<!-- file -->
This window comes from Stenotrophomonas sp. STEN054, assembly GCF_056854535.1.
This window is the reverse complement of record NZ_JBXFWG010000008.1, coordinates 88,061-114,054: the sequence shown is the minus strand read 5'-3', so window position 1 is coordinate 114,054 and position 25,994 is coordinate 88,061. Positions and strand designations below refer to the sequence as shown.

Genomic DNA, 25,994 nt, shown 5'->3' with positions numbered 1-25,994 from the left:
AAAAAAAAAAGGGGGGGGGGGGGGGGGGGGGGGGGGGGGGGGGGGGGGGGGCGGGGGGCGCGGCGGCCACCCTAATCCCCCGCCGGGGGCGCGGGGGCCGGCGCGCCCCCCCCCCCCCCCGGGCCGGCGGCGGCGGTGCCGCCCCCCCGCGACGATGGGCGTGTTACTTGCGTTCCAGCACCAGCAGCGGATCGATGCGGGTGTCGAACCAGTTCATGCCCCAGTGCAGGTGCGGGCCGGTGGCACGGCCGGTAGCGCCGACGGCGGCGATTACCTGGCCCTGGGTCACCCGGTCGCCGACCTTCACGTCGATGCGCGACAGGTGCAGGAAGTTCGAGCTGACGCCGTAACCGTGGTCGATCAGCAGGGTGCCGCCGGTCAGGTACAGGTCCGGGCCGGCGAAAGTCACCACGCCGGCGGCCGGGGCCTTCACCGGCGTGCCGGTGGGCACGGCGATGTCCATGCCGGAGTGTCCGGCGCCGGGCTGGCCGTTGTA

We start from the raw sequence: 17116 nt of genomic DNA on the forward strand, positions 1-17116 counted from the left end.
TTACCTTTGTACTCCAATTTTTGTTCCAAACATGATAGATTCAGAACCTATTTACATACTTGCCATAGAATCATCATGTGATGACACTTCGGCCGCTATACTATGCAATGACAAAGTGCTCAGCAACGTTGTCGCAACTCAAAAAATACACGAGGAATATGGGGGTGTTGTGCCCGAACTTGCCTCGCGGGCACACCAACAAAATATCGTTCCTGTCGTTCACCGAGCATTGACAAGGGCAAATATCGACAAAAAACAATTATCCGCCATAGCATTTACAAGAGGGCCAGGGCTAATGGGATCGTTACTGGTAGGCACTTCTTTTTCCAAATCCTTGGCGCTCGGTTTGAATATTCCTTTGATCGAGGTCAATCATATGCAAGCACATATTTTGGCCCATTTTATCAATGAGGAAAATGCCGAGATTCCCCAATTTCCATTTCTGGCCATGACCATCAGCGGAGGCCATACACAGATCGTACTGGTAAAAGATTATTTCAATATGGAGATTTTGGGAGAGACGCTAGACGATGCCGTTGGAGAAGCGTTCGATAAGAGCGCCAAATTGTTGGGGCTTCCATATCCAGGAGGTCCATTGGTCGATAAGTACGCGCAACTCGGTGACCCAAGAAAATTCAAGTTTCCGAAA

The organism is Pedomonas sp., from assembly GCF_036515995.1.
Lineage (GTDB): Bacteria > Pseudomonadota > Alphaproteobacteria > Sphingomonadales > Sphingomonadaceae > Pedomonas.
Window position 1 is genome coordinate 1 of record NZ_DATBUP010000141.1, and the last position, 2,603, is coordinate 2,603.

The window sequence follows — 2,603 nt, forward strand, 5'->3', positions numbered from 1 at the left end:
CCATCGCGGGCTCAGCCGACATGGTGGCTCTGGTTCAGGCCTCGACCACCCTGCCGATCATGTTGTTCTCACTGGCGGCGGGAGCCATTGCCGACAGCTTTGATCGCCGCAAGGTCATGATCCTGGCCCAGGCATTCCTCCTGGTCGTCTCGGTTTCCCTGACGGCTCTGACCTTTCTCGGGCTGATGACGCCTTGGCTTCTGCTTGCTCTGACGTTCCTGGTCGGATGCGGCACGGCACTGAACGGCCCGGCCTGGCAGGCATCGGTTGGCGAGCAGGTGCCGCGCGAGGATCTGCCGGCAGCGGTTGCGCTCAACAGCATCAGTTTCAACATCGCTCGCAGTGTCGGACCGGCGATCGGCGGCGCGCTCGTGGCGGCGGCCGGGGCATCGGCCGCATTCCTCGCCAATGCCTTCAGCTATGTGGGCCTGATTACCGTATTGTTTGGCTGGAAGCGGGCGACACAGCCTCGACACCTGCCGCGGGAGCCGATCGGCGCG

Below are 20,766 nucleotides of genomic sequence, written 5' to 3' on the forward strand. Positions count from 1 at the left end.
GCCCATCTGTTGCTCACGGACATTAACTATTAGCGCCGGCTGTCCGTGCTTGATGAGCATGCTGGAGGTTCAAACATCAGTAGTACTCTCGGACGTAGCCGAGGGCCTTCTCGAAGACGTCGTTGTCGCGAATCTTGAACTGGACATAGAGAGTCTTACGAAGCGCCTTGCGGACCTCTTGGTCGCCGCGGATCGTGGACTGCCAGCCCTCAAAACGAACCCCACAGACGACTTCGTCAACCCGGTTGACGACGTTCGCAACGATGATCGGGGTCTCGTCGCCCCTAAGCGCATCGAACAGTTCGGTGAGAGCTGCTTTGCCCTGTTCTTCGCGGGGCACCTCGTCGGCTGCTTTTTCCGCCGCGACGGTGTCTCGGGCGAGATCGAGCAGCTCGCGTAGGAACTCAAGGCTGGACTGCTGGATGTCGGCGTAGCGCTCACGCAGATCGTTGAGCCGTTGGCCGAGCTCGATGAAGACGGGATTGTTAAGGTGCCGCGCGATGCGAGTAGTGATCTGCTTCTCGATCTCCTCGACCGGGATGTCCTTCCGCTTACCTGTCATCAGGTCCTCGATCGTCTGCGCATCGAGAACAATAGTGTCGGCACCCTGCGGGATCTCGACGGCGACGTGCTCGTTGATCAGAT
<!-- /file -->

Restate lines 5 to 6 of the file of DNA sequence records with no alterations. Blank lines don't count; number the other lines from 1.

We start from the raw sequence: 17116 nt of genomic DNA on the forward strand, positions 1-17116 counted from the left end.
TTACCTTTGTACTCCAATTTTTGTTCCAAACATGATAGATTCAGAACCTATTTACATACTTGCCATAGAATCATCATGTGATGACACTTCGGCCGCTATACTATGCAATGACAAAGTGCTCAGCAACGTTGTCGCAACTCAAAAAATACACGAGGAATATGGGGGTGTTGTGCCCGAACTTGCCTCGCGGGCACACCAACAAAATATCGTTCCTGTCGTTCACCGAGCATTGACAAGGGCAAATATCGACAAAAAACAATTATCCGCCATAGCATTTACAAGAGGGCCAGGGCTAATGGGATCGTTACTGGTAGGCACTTCTTTTTCCAAATCCTTGGCGCTCGGTTTGAATATTCCTTTGATCGAGGTCAATCATATGCAAGCACATATTTTGGCCCATTTTATCAATGAGGAAAATGCCGAGATTCCCCAATTTCCATTTCTGGCCATGACCATCAGCGGAGGCCATACACAGATCGTACTGGTAAAAGATTATTTCAATATGGAGATTTTGGGAGAGACGCTAGACGATGCCGTTGGAGAAGCGTTCGATAAGAGCGCCAAATTGTTGGGGCTTCCATATCCAGGAGGTCCATTGGTCGATAAGTACGCGCAACTCGGTGACCCAAGAAAATTCAAGTTTCCGAAA